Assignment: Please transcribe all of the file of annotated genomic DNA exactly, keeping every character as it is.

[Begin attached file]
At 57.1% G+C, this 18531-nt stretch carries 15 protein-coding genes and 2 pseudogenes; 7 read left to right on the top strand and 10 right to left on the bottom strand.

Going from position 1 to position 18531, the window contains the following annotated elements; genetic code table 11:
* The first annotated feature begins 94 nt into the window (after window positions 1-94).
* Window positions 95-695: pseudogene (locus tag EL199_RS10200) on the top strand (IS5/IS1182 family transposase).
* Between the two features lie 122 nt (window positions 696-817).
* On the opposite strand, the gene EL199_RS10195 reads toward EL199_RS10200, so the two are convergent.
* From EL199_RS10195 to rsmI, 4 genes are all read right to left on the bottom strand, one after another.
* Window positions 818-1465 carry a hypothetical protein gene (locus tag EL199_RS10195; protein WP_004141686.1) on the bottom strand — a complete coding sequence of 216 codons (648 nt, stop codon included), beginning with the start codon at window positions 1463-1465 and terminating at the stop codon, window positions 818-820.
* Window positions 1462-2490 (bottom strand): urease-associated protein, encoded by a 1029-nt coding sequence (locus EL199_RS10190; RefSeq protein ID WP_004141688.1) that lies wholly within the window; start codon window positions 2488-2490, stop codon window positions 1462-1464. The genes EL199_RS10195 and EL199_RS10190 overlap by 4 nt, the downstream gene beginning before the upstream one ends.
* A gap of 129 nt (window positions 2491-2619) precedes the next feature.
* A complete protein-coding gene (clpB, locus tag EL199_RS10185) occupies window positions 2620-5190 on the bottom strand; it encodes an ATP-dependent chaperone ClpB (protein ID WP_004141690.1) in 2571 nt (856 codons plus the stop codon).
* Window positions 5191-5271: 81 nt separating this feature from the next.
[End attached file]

At 57.1% G+C, this 18531-nt stretch carries 15 protein-coding genes and 2 pseudogenes; 7 read left to right on the top strand and 10 right to left on the bottom strand.

Going from position 1 to position 18531, the window contains the following annotated elements; genetic code table 11:
* The first annotated feature begins 94 nt into the window (after window positions 1-94).
* Window positions 95-695: pseudogene (locus tag EL199_RS10200) on the top strand (IS5/IS1182 family transposase).
* Between the two features lie 122 nt (window positions 696-817).
* On the opposite strand, the gene EL199_RS10195 reads toward EL199_RS10200, so the two are convergent.
* From EL199_RS10195 to rsmI, 4 genes are all read right to left on the bottom strand, one after another.
* Window positions 818-1465 carry a hypothetical protein gene (locus tag EL199_RS10195; protein WP_004141686.1) on the bottom strand — a complete coding sequence of 216 codons (648 nt, stop codon included), beginning with the start codon at window positions 1463-1465 and terminating at the stop codon, window positions 818-820.
* Window positions 1462-2490 (bottom strand): urease-associated protein, encoded by a 1029-nt coding sequence (locus EL199_RS10190; RefSeq protein ID WP_004141688.1) that lies wholly within the window; start codon window positions 2488-2490, stop codon window positions 1462-1464. The genes EL199_RS10195 and EL199_RS10190 overlap by 4 nt, the downstream gene beginning before the upstream one ends.
* A gap of 129 nt (window positions 2491-2619) precedes the next feature.
* A complete protein-coding gene (clpB, locus tag EL199_RS10185) occupies window positions 2620-5190 on the bottom strand; it encodes an ATP-dependent chaperone ClpB (protein ID WP_004141690.1) in 2571 nt (856 codons plus the stop codon).
* Window positions 5191-5271: 81 nt separating this feature from the next.